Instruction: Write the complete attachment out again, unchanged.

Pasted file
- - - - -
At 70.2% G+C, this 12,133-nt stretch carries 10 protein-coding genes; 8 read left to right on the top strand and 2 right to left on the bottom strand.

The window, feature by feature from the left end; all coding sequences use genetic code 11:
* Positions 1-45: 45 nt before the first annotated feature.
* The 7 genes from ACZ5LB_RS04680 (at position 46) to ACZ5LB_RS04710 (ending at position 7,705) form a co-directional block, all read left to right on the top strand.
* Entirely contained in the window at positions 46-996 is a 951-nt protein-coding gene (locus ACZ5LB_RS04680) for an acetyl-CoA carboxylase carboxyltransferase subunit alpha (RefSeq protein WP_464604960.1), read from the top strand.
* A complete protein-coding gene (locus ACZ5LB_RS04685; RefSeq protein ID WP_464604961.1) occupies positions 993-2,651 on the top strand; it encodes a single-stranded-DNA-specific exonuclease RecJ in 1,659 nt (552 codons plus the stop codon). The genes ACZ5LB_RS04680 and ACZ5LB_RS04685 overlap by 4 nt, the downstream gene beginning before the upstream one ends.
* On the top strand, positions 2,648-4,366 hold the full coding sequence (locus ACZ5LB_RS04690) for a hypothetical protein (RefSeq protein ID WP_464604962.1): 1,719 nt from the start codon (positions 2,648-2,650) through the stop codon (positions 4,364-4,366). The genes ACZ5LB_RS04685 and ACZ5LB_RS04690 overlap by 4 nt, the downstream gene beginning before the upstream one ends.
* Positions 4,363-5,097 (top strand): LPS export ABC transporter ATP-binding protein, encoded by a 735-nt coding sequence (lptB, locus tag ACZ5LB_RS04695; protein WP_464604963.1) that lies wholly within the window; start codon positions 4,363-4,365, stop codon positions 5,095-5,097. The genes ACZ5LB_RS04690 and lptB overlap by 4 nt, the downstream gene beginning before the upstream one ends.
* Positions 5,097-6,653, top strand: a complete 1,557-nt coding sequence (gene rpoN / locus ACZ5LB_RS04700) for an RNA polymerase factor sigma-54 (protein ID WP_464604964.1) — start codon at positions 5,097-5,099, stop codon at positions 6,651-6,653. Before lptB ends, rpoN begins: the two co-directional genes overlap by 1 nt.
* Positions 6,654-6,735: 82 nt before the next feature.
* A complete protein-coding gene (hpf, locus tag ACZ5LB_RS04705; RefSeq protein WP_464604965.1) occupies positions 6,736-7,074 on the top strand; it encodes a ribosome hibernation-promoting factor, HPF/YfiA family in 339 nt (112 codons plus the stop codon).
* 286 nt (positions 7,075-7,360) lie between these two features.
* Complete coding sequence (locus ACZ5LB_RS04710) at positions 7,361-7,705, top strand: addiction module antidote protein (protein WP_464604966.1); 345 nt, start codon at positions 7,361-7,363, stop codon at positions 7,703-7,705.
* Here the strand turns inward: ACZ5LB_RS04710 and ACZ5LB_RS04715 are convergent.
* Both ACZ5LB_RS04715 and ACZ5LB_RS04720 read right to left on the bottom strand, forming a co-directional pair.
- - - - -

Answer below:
At 70.2% G+C, this 12,133-nt stretch carries 10 protein-coding genes; 8 read left to right on the top strand and 2 right to left on the bottom strand.

The window, feature by feature from the left end; all coding sequences use genetic code 11:
* Positions 1-45: 45 nt before the first annotated feature.
* The 7 genes from ACZ5LB_RS04680 (at position 46) to ACZ5LB_RS04710 (ending at position 7,705) form a co-directional block, all read left to right on the top strand.
* Entirely contained in the window at positions 46-996 is a 951-nt protein-coding gene (locus ACZ5LB_RS04680) for an acetyl-CoA carboxylase carboxyltransferase subunit alpha (RefSeq protein WP_464604960.1), read from the top strand.
* A complete protein-coding gene (locus ACZ5LB_RS04685; RefSeq protein ID WP_464604961.1) occupies positions 993-2,651 on the top strand; it encodes a single-stranded-DNA-specific exonuclease RecJ in 1,659 nt (552 codons plus the stop codon). The genes ACZ5LB_RS04680 and ACZ5LB_RS04685 overlap by 4 nt, the downstream gene beginning before the upstream one ends.
* On the top strand, positions 2,648-4,366 hold the full coding sequence (locus ACZ5LB_RS04690) for a hypothetical protein (RefSeq protein ID WP_464604962.1): 1,719 nt from the start codon (positions 2,648-2,650) through the stop codon (positions 4,364-4,366). The genes ACZ5LB_RS04685 and ACZ5LB_RS04690 overlap by 4 nt, the downstream gene beginning before the upstream one ends.
* Positions 4,363-5,097 (top strand): LPS export ABC transporter ATP-binding protein, encoded by a 735-nt coding sequence (lptB, locus tag ACZ5LB_RS04695; protein WP_464604963.1) that lies wholly within the window; start codon positions 4,363-4,365, stop codon positions 5,095-5,097. The genes ACZ5LB_RS04690 and lptB overlap by 4 nt, the downstream gene beginning before the upstream one ends.
* Positions 5,097-6,653, top strand: a complete 1,557-nt coding sequence (gene rpoN / locus ACZ5LB_RS04700) for an RNA polymerase factor sigma-54 (protein ID WP_464604964.1) — start codon at positions 5,097-5,099, stop codon at positions 6,651-6,653. Before lptB ends, rpoN begins: the two co-directional genes overlap by 1 nt.
* Positions 6,654-6,735: 82 nt before the next feature.
* A complete protein-coding gene (hpf, locus tag ACZ5LB_RS04705; RefSeq protein WP_464604965.1) occupies positions 6,736-7,074 on the top strand; it encodes a ribosome hibernation-promoting factor, HPF/YfiA family in 339 nt (112 codons plus the stop codon).
* 286 nt (positions 7,075-7,360) lie between these two features.
* Complete coding sequence (locus ACZ5LB_RS04710) at positions 7,361-7,705, top strand: addiction module antidote protein (protein WP_464604966.1); 345 nt, start codon at positions 7,361-7,363, stop codon at positions 7,703-7,705.
* Here the strand turns inward: ACZ5LB_RS04710 and ACZ5LB_RS04715 are convergent.
* Both ACZ5LB_RS04715 and ACZ5LB_RS04720 read right to left on the bottom strand, forming a co-directional pair.